The third A, or acceleration, relates to time spent on the task — making it as short as necessary. I’m certainly not talking about lowering standards or diluting degrees. But there are ways to shorten or accelerate the time it takes to complete a degree without lowering standards. Moreover, if you’re successful in providing accelerated degree completion, chances are you’re also helping with affordability and accessibility. There are many strategies for accelerating degree completion. For one, only require what is necessary. Don’t make students take elective courses that won’t count towards the degree. Referring back to scheduling, employ some creative scheduling that will allow flexibility for busy adults. Give them options for shorter duration courses, or ones that are offered on line or on weekends, which would allow students to take more courses at a time and finish them more quickly.

Consider transforming curriculum to a competency-based approach that allows students to progress at their own paces and only learn what they need. Finally, maximize efforts to accept transfer credits if appropriate and offer opportunities to gain college credit through prior learning assessment and challenge exams.

We’re committed to providing affordable, accessible and accelerated learning opportunities for adults. Perhaps you should be too.

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Readers Comments

Henry Smalling 2013/01/18 at 8:23 am

I think you’re quite right to identify affordability, accessibility and acceleration as the main concerns for adults returning to higher education institutions. You make some great points in this article; however, the focus seems to be on getting adult students into the institution (via incentives such as streamlined pre-enrollment activities or accelerated degrees), not as much on getting them through their programs and out the door. I just want to highlight that as an equally important aspect of creating an “adult friendly” institution.

In practical terms, I think this means that institutions have to be prepared that they may have to offer services for adult students that are different from what is offered to ‘traditional’ students. For example, I can foresee the need for specialized training on academic processes (e.g. library research) as they are likely different from the business processes adults may be more used to. Perhaps some institutions might consider a peer mentorship program for adult learners. As you noted, it can be daunting to return to school after many years away. Unlike traditional students, who may easily find peer support through on-campus activities, adult students may have limited access to such opportunities. A mentorship program could offset any concerns of isolation. I could go on, but I think you get the idea – this is certainly an interesting and important discussion to have as senior administrators start to consider what “adult friendly” institutions might look like.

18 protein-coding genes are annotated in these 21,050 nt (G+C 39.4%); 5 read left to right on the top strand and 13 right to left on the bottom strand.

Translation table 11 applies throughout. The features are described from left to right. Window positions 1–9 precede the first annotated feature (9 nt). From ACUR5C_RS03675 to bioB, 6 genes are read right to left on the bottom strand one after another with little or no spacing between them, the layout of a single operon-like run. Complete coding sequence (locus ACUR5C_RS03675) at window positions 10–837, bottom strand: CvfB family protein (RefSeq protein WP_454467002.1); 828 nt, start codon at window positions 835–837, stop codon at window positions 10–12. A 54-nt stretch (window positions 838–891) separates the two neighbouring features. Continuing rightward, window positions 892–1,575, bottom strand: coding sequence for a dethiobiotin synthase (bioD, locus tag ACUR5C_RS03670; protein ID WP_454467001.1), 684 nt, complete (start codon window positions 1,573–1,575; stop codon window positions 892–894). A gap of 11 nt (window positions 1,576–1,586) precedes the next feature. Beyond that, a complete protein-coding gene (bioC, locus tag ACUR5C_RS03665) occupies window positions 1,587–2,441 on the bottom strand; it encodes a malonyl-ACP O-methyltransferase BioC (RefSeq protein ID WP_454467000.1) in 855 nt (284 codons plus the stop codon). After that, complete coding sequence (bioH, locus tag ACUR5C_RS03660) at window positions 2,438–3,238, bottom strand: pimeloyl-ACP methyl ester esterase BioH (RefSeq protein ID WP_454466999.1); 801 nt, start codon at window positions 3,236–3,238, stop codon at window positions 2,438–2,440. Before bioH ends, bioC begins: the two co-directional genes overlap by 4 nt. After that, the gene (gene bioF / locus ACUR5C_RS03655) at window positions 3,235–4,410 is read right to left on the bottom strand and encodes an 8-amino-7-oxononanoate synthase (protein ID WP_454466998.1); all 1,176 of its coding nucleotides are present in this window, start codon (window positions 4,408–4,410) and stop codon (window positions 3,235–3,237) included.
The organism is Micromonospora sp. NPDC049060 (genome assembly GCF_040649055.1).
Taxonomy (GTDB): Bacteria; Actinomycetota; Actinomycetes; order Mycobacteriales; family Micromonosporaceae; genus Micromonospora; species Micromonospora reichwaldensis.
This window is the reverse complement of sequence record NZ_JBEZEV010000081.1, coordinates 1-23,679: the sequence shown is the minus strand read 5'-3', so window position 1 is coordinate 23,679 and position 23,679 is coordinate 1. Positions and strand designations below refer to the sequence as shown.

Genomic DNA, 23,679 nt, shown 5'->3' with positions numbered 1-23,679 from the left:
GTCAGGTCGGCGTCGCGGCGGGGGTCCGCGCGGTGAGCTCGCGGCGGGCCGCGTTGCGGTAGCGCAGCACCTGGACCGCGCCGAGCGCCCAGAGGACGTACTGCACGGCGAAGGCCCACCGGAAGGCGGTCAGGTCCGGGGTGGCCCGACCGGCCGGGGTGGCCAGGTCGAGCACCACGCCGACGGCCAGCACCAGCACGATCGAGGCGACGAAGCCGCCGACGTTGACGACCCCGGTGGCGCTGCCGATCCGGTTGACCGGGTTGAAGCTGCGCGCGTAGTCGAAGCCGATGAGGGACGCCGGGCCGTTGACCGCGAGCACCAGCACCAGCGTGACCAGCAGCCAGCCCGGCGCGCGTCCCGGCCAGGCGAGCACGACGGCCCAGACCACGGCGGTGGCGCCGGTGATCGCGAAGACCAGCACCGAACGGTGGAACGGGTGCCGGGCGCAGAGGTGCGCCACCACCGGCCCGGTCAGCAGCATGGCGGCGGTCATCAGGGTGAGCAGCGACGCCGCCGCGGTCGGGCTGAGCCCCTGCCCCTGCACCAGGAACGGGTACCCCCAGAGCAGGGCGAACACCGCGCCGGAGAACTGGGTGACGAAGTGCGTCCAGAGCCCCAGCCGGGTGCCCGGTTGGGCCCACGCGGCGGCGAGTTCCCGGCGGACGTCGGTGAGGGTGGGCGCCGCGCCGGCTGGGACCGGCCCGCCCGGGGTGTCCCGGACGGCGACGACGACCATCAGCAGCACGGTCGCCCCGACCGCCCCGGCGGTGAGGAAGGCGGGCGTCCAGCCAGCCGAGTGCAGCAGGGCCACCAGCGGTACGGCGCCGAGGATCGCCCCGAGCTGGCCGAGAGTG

Chuck Schwartz 2013/01/18 at 12:40 pm

In parts of the article, it sounds like the writer is describing continuing education programs. For example, if I’m not mistaken, having classes delivered in alternative formats – condensed, weekend sessions, online – is a hallmark of CE studies. I wonder if instead of having to redesign the way higher education is traditionally delivered to accommodate adult learners, they could be encouraged to pursue continuing education programming. Perhaps the starting point for institutions is for their student advising office to do a better job of explaining the different learning opportunities available to adult students so they make informed decisions on what’s right for them.

By making too many changes to the traditional program, you risk losing out on what higher education is about. The writer argues that one accommodation for adult students is the removal of courses that aren’t required for the program; in other words, electives. It may be true that a biochemistry student doesn’t need a current affairs credit to do his or her lab job later on, but higher education wasn’t necessarily designed for the sole purpose of making individuals job ready. It’s equally important for them to be well rounded, and this could be lost in the design of an accelerated degree program.

If adult students are mainly interested in measurable returns on their investment, perhaps they would be better suited to CE studies.